Unfortunately, there was no final dividend declared by the board of directors this time around. With its interim and final dividend per share of 1.75 Singapore cents and 1.11 Singapore cents, respectively, Petra Foods’ total dividend per share for 2015 comes up to 2.86 Singapore cents, down significantly from the 7.5 Singapore cents seen in 2014.
For 2015, sales from Indonesia had decreased by 22% to US$285 million (down 12% in constant currency terms). Sales from the country was affected by a slowing economy, a high inflationary environment, and weakness in the rupiah. Meanwhile, sales from regional markets had decreased by 12.9% to US$120.9 million (down by just 3.7% in constant currency terms).
John Chuang, Petra Foods’ chief executive, had given the following detailed comments in the earnings release on the performance of his company in 2015 and the firm’s outlook ahead:
“Having resolved the dispute with Barry Callebaut we are now able to determine how much of the net sales proceeds are excess to our medium term needs and can be returned to shareholders. We are therefore pleased to be able to announce the plan to return $60 million to our shareholders.
2015 was a “Perfect Storm” in terms of the alignment of a number of negative factors that affected our business: Indonesia’s economic weakening, the depreciation of the Rupiah, the pressure on our margins, the closure of our Singapore business and the final settlement with Barry Callebaut. However we have withstood that battering and ended the year with a modest profit from our ordinary business operations, US$119 million of cash for the Group and a significant upward trend in our margins.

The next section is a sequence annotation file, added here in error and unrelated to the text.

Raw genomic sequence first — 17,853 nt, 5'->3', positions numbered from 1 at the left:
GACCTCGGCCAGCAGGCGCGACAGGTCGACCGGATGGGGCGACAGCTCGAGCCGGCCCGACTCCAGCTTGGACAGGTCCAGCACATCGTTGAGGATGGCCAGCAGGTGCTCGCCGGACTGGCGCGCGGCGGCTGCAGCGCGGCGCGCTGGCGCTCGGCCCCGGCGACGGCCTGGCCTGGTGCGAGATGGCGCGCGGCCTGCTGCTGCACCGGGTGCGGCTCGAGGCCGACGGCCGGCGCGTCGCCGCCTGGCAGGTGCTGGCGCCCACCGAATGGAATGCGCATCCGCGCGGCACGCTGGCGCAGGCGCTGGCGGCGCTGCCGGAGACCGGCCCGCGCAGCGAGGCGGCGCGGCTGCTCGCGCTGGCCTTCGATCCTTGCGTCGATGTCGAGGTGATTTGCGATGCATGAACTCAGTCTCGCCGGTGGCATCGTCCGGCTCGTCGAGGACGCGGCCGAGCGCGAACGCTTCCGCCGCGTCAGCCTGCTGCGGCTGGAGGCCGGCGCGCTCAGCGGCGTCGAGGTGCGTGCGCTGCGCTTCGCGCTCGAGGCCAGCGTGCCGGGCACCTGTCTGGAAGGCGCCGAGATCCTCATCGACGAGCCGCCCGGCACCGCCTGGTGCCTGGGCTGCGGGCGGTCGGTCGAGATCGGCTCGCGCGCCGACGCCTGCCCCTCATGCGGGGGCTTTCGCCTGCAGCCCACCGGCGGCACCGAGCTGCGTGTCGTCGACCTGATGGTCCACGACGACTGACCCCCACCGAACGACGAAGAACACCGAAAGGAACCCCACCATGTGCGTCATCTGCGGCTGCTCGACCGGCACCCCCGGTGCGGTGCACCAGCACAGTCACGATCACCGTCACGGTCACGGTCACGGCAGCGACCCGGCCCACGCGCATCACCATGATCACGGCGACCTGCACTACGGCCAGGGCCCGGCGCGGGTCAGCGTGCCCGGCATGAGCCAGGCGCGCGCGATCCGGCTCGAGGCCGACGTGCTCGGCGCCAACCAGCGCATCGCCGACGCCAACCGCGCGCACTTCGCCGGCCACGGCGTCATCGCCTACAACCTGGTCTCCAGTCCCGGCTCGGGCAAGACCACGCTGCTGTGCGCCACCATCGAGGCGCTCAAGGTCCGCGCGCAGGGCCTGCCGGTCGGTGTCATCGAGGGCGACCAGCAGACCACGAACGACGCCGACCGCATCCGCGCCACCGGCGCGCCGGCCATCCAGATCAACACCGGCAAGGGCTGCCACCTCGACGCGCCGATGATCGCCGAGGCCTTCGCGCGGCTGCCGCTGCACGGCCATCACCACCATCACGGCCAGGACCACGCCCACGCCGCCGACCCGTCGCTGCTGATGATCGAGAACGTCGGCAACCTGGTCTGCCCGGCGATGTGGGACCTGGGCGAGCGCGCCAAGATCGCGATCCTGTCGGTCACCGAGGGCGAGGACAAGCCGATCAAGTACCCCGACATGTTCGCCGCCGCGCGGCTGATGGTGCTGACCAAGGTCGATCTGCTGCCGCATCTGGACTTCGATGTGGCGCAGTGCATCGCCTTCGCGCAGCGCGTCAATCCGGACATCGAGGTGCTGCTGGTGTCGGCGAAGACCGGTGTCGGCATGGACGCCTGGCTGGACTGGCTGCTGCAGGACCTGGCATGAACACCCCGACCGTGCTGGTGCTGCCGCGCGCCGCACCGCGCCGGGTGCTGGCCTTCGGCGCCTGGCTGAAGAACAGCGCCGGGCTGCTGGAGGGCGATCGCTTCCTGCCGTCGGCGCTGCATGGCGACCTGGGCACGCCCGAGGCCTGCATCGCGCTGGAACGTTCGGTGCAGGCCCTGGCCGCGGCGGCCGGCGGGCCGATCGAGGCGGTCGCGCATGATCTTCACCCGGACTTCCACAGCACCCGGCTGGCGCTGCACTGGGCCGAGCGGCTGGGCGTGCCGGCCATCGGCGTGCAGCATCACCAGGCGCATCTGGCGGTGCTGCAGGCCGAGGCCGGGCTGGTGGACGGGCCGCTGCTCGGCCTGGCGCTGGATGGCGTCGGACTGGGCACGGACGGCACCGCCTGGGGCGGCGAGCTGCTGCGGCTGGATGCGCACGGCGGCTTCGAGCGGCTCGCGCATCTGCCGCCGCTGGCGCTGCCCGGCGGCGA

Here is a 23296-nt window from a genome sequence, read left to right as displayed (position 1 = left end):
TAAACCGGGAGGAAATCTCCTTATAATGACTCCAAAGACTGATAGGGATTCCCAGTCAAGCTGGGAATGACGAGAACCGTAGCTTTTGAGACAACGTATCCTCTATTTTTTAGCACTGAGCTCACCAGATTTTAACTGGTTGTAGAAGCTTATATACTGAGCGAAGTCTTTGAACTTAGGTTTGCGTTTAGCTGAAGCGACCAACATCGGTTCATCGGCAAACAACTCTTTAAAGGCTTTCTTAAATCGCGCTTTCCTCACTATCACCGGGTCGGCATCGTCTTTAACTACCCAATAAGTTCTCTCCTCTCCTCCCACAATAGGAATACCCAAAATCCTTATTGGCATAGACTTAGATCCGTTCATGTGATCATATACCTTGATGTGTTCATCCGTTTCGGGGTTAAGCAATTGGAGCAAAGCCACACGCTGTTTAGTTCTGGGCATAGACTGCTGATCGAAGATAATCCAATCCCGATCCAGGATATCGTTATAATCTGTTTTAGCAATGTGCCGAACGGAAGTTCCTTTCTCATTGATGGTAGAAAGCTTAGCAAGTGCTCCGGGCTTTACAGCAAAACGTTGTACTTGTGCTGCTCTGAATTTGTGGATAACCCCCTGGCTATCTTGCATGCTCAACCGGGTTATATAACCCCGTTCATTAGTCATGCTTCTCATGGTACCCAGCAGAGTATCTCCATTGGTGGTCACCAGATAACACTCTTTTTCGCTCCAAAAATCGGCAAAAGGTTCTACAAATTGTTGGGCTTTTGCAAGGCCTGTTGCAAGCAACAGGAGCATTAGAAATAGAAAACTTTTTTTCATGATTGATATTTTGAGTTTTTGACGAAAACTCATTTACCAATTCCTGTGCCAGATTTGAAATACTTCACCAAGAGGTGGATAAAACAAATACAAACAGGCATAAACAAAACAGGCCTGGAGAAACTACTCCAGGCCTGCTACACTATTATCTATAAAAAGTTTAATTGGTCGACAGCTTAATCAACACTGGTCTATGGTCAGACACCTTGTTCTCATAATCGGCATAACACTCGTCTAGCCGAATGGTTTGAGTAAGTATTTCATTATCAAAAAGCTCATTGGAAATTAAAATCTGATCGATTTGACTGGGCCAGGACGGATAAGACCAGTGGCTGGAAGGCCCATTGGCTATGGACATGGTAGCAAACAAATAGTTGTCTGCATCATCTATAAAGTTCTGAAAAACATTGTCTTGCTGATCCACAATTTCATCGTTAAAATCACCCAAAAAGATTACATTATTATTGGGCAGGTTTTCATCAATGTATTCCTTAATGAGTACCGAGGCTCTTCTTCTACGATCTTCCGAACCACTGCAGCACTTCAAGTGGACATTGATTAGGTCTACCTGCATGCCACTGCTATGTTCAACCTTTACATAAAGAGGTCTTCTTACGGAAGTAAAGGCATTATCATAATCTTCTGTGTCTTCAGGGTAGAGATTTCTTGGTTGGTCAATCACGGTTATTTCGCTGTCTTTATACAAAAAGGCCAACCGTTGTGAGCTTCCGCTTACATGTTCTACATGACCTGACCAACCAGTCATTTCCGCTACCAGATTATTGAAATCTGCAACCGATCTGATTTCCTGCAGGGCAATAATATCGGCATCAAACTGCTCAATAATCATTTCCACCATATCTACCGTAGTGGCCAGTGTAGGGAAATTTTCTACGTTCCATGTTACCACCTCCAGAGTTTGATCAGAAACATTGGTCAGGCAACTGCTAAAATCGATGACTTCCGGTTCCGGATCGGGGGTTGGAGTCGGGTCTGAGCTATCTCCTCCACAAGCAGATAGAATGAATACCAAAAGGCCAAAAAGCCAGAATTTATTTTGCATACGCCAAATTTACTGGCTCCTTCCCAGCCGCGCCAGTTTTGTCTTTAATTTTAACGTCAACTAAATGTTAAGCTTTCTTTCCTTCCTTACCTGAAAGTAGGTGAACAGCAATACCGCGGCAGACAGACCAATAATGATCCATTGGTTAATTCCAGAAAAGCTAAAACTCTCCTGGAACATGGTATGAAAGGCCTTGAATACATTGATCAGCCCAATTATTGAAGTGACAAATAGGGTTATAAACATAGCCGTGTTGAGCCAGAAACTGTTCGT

Looking to the future, to stay ahead of our competitors, we never rest in our relentless pursuit to build a stronger business, strengthen our brand portfolio and find new paths to grow. To sustain profitable growth over the longer term, we are taking actions to further strengthen our business to capture the significant growth opportunities.
These include ensuring our organization is efficiently aligned to our growth plans; investing to grow our key brands in our markets; and taking measured steps to strengthen our distribution infrastructure. We will prudently invest to build capacity and capabilities where there are clear expansion opportunities and we will also increase our productivity and efficiency targets in our manufacturing and distribution infrastructure.
Underpinned by the robust emerging economies in the region and its fast growing middle income classes, we are optimistic demand our products will continue to grow in the marketplace. At the same time, we remain steadfast in our efforts to grow our quality earnings by exploring opportunities to enter new markets and to extend our product categories.”
Foolish take away
At its closing price yesterday of S$2.39, Petra Foods has a trailing dividend yield of just 1.2%. It is also valued at 4 times its latest book value.
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The information provided is for general information purposes only and is not intended to be personalised investment or financial advice. Motley Fool Singapore contributor Chin Hui Leong doesn’t own shares in any companies mentioned.